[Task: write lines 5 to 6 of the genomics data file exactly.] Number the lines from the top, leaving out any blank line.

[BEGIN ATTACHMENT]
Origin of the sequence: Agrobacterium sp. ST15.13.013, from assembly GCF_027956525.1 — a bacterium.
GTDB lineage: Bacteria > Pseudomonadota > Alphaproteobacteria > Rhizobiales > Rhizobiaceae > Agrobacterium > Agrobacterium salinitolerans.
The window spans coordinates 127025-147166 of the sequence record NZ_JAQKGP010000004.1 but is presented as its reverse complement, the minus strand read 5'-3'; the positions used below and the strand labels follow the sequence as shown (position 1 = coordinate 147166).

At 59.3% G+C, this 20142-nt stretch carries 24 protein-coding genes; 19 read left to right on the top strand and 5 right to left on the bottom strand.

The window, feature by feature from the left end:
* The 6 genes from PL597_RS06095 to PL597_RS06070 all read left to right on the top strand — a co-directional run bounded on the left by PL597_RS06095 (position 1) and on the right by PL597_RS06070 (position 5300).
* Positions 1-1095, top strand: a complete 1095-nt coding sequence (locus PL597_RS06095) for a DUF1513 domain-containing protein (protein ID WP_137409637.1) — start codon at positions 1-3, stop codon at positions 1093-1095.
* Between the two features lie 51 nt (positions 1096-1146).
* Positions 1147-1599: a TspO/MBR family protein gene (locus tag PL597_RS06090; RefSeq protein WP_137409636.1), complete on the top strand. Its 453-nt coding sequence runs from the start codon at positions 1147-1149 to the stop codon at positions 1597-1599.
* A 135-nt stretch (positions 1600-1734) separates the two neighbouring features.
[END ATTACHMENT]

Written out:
The window, feature by feature from the left end:
* The 6 genes from PL597_RS06095 to PL597_RS06070 all read left to right on the top strand — a co-directional run bounded on the left by PL597_RS06095 (position 1) and on the right by PL597_RS06070 (position 5300).